When FringeArts pops the top on its new 240-seat theater and first year-round season — with Geoff Sobelle’s Elephant Room, Oct. 10 — it won’t be a bells-and-whistles kinda deal. “We’re having a soft opening because our venue is not complete,” says FringeArts CEO Nick Stuccio via email, from a plane to San Diego to see the Swiss/German act Rimini Protokol for possible inclusion in the 2014 fest. “FringeArts’ Phase 1 is done and it’s gorgeous — theater, offices, studio and all base-building systems. Phase 2 is our bar, restaurant and planned outdoor dining room and garden/lounge, [on] which we hope to break ground in January, then open the whole venue in June with a big-ass party.” Cool. Till then, FringeArts’ autumn offerings include fest faves like Thaddeus Phillips’ 17 Border Crossings and Pig Iron’s Twelfth Night, or What You Will. Last Friday, Stuccio and co. tested the new space’s stage with choreographer and 2014 fest participant Lucinda Childs, several Philly-based dancers and a bunch of FringeArts donors. “After the show we had a reception, opened the huge wall between theater and future bar/restaurant, and it was amazing. There were people eating, drinking and having fun — just like we pictured it.”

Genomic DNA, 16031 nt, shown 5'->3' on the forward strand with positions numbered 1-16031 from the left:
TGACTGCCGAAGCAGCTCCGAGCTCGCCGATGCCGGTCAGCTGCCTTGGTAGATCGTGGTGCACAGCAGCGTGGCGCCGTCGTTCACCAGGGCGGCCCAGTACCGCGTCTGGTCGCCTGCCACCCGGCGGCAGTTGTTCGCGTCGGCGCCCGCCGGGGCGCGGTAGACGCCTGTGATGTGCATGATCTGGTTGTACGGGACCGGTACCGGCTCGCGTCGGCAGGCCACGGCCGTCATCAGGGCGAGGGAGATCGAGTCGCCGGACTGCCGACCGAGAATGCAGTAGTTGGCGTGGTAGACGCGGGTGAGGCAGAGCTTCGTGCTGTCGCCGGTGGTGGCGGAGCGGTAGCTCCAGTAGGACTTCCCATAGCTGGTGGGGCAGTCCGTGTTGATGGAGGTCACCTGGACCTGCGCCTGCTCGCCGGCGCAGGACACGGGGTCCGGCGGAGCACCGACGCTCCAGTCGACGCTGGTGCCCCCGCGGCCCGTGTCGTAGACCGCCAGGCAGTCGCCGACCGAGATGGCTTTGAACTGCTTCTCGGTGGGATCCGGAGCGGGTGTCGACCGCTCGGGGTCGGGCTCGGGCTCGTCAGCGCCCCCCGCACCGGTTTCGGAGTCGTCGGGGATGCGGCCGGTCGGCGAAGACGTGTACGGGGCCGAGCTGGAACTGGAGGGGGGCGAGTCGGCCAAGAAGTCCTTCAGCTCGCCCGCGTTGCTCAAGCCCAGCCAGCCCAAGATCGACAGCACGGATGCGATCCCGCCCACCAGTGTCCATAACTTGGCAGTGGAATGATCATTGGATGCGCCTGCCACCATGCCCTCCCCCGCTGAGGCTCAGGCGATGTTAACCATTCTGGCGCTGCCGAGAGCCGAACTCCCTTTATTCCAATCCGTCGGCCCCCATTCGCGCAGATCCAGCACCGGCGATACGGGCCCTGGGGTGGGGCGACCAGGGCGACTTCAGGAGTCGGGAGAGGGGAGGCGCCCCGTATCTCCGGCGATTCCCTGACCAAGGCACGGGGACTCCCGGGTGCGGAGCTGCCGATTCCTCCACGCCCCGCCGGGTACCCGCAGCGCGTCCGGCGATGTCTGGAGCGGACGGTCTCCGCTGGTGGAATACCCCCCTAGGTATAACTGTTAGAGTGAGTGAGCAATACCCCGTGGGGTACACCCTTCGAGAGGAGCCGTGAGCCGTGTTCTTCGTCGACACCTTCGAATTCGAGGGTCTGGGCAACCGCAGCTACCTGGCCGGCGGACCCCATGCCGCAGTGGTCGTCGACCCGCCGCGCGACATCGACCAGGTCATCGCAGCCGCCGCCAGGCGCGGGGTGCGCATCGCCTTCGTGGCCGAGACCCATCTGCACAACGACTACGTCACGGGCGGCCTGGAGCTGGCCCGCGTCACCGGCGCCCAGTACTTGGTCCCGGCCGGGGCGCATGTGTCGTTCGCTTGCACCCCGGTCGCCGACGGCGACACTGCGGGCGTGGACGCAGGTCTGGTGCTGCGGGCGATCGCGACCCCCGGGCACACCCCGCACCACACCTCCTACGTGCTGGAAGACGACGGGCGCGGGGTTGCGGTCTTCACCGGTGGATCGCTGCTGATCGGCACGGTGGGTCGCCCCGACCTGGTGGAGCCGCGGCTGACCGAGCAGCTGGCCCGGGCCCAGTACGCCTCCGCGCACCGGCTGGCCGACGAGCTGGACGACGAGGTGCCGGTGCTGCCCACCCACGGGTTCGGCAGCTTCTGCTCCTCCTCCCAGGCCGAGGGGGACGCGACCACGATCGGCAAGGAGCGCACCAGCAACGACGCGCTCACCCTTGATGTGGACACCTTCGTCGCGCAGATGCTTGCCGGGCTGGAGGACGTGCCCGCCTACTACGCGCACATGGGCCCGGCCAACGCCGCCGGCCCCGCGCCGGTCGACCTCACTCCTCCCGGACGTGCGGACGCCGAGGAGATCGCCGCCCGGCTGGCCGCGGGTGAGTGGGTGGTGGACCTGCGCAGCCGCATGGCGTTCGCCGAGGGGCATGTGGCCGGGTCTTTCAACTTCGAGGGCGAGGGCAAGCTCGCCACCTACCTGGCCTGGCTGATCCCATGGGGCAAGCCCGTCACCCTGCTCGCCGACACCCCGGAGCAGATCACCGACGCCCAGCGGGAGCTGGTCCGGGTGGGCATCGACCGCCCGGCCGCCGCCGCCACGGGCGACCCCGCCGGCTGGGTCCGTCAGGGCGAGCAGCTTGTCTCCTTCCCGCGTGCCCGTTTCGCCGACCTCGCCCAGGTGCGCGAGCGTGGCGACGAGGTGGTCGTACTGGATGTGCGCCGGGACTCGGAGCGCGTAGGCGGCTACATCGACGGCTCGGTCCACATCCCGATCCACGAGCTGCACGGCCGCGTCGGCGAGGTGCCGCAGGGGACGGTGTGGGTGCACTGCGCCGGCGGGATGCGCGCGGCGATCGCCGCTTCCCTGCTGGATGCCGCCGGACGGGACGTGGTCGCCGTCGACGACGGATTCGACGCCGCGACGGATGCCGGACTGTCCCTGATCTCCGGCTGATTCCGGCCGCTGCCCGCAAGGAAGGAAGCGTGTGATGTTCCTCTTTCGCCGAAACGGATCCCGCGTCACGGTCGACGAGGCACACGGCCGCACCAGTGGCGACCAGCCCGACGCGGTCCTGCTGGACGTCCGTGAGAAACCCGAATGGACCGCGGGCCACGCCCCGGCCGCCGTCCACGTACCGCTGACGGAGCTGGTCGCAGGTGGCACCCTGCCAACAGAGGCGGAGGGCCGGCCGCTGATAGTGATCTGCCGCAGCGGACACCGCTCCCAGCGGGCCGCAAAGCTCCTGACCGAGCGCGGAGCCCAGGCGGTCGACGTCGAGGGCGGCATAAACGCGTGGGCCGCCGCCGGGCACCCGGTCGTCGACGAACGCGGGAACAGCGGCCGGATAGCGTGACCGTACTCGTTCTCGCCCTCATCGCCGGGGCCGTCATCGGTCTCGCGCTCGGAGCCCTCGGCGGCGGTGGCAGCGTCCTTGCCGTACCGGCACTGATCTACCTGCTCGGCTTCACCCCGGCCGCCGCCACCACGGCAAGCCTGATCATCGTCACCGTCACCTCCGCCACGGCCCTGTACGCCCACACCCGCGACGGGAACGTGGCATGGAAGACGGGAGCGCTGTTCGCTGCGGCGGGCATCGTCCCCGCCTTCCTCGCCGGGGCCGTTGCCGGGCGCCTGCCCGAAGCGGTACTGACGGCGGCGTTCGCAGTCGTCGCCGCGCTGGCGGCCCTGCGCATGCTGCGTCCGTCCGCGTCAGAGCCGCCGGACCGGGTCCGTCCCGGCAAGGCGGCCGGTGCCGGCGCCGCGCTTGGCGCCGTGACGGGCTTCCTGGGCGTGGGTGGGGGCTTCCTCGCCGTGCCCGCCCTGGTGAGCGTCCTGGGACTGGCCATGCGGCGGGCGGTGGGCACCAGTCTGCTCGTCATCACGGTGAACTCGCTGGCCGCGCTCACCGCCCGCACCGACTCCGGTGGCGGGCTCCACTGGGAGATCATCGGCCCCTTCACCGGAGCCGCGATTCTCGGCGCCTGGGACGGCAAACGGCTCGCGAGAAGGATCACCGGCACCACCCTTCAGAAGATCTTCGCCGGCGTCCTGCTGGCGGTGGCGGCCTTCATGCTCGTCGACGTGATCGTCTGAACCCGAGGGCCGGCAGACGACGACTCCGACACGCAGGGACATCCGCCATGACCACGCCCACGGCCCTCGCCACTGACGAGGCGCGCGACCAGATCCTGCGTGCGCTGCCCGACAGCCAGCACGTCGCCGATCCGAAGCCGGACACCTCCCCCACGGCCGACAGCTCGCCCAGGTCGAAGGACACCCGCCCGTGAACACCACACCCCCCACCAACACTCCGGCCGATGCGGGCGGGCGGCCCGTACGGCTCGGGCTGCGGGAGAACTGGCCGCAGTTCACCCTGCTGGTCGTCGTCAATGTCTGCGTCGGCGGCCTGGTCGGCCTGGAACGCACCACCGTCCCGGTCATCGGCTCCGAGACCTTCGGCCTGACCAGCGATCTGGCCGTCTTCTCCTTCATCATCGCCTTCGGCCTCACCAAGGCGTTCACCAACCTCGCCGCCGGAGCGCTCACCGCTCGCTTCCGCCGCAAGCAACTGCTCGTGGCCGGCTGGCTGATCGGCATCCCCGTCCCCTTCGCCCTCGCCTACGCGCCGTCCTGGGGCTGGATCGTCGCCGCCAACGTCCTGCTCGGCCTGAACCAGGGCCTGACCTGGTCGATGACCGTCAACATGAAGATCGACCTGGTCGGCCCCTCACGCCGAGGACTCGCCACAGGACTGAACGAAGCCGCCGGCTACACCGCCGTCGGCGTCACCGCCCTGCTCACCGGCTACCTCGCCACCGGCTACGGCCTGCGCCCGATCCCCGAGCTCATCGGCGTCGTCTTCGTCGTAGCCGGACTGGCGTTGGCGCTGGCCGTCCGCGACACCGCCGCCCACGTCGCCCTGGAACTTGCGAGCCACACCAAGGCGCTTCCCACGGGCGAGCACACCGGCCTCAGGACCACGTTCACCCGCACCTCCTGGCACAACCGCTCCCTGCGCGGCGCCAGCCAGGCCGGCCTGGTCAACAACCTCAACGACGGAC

Philadelphia bassist and poetess Aja Beech seems to be devoting more of her time to activism than rhythm and prose lately. On Oct. 10, she’ll curate an Art & Incarceration panel at Painted Bride, a discussion on the transformative effects of art on at-risk and incarcerated populations with state Sen. Daylin Leach, Mural Arts mama Jane Golden and moderator Tayyib Smith from Little Giant Creative.
On Sat., Oct. 6, bassist Steven Demarest — a crown jewel of the Philly musician scene — passed away from complications of an aortic dissection in-between John Train sets at Fergie’s. John “Train” Houlon wrote: “Steve’s exit was fast, painless and peaceful. The last thing he did was the thing he enjoyed most: playing music.” Houlon is but one of the songwriters that the much-loved Demarest performed with. Kenn Kweder, Dave White’s Hens, Louis Gribaudo’s Leisure Kings, Rodney Anonymous’ Burn Witch Burn and Mike Brenner’s Slo-Mo were but a few who’ll miss playing with him. “Steve was a soulful and tasteful player with as warm a tone as any I’ve heard,” says Houlon. A memorial/celebration of Demarest’s life will occur on Oct. 18 at Fergie’s. “Steve supported me and my songs for 18 years,” he says. “That is a gift and an honor that I will never forget.” None of us will.
More Icepack at citypaper.net/nakedcity.